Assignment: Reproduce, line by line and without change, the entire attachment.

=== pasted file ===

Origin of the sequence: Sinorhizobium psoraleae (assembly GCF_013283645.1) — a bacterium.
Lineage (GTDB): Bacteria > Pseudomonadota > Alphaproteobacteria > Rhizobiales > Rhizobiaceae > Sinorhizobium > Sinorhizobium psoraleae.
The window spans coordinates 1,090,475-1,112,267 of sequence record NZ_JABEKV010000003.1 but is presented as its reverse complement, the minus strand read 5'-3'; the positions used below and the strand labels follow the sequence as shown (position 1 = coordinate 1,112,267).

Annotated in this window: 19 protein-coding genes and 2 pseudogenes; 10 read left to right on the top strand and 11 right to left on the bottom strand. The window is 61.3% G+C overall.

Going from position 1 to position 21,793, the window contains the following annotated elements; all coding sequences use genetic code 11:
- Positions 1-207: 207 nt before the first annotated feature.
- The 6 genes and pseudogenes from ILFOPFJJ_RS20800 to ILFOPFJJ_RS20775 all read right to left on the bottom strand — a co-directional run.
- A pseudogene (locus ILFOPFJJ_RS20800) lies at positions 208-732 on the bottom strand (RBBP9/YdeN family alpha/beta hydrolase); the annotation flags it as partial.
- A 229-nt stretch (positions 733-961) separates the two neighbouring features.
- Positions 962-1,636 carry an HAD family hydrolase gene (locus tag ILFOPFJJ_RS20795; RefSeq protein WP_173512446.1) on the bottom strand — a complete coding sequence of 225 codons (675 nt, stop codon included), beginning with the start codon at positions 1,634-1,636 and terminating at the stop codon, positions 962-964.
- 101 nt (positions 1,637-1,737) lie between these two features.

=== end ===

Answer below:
Origin of the sequence: Sinorhizobium psoraleae (assembly GCF_013283645.1) — a bacterium.
Lineage (GTDB): Bacteria > Pseudomonadota > Alphaproteobacteria > Rhizobiales > Rhizobiaceae > Sinorhizobium > Sinorhizobium psoraleae.
The window spans coordinates 1,090,475-1,112,267 of sequence record NZ_JABEKV010000003.1 but is presented as its reverse complement, the minus strand read 5'-3'; the positions used below and the strand labels follow the sequence as shown (position 1 = coordinate 1,112,267).

Annotated in this window: 19 protein-coding genes and 2 pseudogenes; 10 read left to right on the top strand and 11 right to left on the bottom strand. The window is 61.3% G+C overall.

Going from position 1 to position 21,793, the window contains the following annotated elements; all coding sequences use genetic code 11:
- Positions 1-207: 207 nt before the first annotated feature.
- The 6 genes and pseudogenes from ILFOPFJJ_RS20800 to ILFOPFJJ_RS20775 all read right to left on the bottom strand — a co-directional run.
- A pseudogene (locus ILFOPFJJ_RS20800) lies at positions 208-732 on the bottom strand (RBBP9/YdeN family alpha/beta hydrolase); the annotation flags it as partial.
- A 229-nt stretch (positions 733-961) separates the two neighbouring features.
- Positions 962-1,636 carry an HAD family hydrolase gene (locus tag ILFOPFJJ_RS20795; RefSeq protein WP_173512446.1) on the bottom strand — a complete coding sequence of 225 codons (675 nt, stop codon included), beginning with the start codon at positions 1,634-1,636 and terminating at the stop codon, positions 962-964.
- 101 nt (positions 1,637-1,737) lie between these two features.